For those who are interested, we suggest the following:

  1. Get to Know the Meeting
    We hope you will have participated regularly in Meeting for Worship for perhaps a year or more. In addition, you might get to learn more about Quakerism, and to know and become part of the Meeting community. Some ways of doing this are by:

    • Attending Meeting for Worship with attention to Business to learn the decision-making process of Friends.
    • Attending forums, retreats, workshops, potlucks, newcomers’ breakfasts, and other events detailed in the monthly Bulletin and weekly announcement sheets.
    • Attending, and possibly later joining, one of our committees (after talking with the clerk of a committee). Most committees are open to non-members as well as members. These committees do the work necessary to maintain the Meeting and guide our participation in the larger world.
    • Reading Faith and Practice of New England Yearly Meeting (NEYM).
    • Considering the Queries and Advices that illuminate the Quaker way of life.
    • Exploring our social testimonies and considering their relevance to your life.
    • Reading other books on the history and practice of Friends.
    • Taking the short course on Quakerism offered by this Meeting.
    • Attending family worship, and after a time considering helping with our First Day (Sunday) School.
  2. Request Membership
    When you are ready to request membership, write a letter or e-mail to the Presiding Clerk, Friends Meeting at Cambridge, 5 Longfellow Park, Cambridge MA 02138. Your letter may be short or long, and if you wish, could include background that might help to introduce you, such as your past religious experience, your association with Quakers, or the ways in which you feel FMC might be an enriching spiritual “home.”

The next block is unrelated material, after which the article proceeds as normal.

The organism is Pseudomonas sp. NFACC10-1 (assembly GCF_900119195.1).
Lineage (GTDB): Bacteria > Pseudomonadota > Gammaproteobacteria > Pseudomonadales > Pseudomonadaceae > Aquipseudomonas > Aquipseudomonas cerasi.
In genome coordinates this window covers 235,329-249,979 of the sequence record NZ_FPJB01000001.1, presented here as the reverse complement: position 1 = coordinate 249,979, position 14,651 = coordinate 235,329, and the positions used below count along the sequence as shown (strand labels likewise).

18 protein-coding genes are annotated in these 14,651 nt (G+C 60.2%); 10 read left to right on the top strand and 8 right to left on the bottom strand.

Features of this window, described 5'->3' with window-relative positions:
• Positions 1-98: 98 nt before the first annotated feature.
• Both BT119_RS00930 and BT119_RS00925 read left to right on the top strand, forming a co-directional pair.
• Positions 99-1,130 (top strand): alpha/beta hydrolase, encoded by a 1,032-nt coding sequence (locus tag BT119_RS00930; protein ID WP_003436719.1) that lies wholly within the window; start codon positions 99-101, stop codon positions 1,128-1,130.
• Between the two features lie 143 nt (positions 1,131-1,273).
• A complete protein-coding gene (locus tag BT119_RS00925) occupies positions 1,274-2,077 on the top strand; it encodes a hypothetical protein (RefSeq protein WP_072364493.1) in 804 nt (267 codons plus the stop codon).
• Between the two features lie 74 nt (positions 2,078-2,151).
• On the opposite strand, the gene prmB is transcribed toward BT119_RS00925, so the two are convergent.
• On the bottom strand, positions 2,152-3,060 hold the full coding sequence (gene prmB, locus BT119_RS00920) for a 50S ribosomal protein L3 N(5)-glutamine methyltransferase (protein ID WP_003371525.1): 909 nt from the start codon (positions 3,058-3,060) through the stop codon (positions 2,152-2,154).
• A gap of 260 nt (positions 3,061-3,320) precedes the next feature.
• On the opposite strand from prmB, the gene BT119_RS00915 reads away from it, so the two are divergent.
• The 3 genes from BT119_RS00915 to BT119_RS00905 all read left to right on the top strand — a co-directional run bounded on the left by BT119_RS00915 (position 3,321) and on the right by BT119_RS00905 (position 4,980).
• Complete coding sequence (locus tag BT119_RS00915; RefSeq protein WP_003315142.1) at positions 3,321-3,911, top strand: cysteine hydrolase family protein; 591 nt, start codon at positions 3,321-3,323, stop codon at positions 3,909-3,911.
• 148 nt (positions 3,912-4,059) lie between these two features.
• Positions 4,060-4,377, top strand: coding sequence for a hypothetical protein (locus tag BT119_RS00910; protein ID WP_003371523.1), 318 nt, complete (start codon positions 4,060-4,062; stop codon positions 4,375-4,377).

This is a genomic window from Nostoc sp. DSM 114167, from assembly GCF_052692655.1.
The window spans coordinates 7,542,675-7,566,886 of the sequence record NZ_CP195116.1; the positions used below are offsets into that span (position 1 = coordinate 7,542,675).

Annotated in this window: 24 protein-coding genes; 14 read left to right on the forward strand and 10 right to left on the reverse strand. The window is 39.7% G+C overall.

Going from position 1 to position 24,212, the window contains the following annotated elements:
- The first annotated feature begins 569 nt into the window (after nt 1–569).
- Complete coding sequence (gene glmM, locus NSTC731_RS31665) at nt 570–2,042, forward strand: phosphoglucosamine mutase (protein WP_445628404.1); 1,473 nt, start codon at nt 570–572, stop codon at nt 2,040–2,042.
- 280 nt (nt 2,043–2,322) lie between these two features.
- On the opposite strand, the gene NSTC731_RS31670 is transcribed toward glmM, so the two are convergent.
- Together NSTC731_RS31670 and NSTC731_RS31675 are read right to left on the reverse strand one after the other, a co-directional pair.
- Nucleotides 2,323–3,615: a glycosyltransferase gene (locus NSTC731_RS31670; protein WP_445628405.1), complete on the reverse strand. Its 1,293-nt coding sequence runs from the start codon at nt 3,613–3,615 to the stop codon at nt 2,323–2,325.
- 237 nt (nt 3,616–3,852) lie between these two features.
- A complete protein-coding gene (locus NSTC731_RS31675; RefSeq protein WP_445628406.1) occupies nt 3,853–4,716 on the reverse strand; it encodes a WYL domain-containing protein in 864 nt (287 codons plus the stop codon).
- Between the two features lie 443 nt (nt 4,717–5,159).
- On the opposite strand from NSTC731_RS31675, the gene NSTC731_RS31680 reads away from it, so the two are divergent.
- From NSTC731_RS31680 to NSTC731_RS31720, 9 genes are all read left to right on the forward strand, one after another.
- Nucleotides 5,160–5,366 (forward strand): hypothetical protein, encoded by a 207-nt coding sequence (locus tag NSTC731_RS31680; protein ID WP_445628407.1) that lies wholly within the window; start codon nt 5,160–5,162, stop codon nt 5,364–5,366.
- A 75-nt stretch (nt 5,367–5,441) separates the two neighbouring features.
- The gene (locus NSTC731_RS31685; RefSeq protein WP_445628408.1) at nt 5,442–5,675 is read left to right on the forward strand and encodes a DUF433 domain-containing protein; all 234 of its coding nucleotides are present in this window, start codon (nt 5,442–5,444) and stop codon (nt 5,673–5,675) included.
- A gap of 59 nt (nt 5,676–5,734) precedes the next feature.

3. Participate in the Clearness Process
    On receiving your letter, the Membership Committee will inform the Monthly Meeting, and will ask two or three Friends to visit with you (your “clearness committee”). Friends traditionally do not hurry their discernment, and the membership process may take as long as is needed to reach clearness on your and its part. Occasionally the committee counsels further seasoning before an applicant becomes a member. This clearness process carries a deep responsibility to you, as well as to the Meeting.Usually, members ask to be released from membership in other religious congregations. If this presents a problem for you, please do discuss it as a part of your clearness process. The clearness committee will make a recommendation to the Membership Committee, which considers it and, when united, passes it on to the Monthly Meeting for Business. Monthly Meeting for Business will consider and then act on the Membership Committee’s recommendation. After you are accepted, one or more Friends will arrange a meeting to welcome you. Then and always Friends will offer support as you take your part in the life of the Meeting, and help you find which committee(s) of the Meeting might benefit from your gifts, as well as interest you.

Membership for Children by Parental Request

Young people may apply for membership whenever they are able and ready to request the clearness process. However, members may also request Junior Membership for their children. Junior membership ends at age 25, before which the Junior Member is encouraged to make a decision whether to seek full membership.

If you have any questions please email membership@fmcquaker.org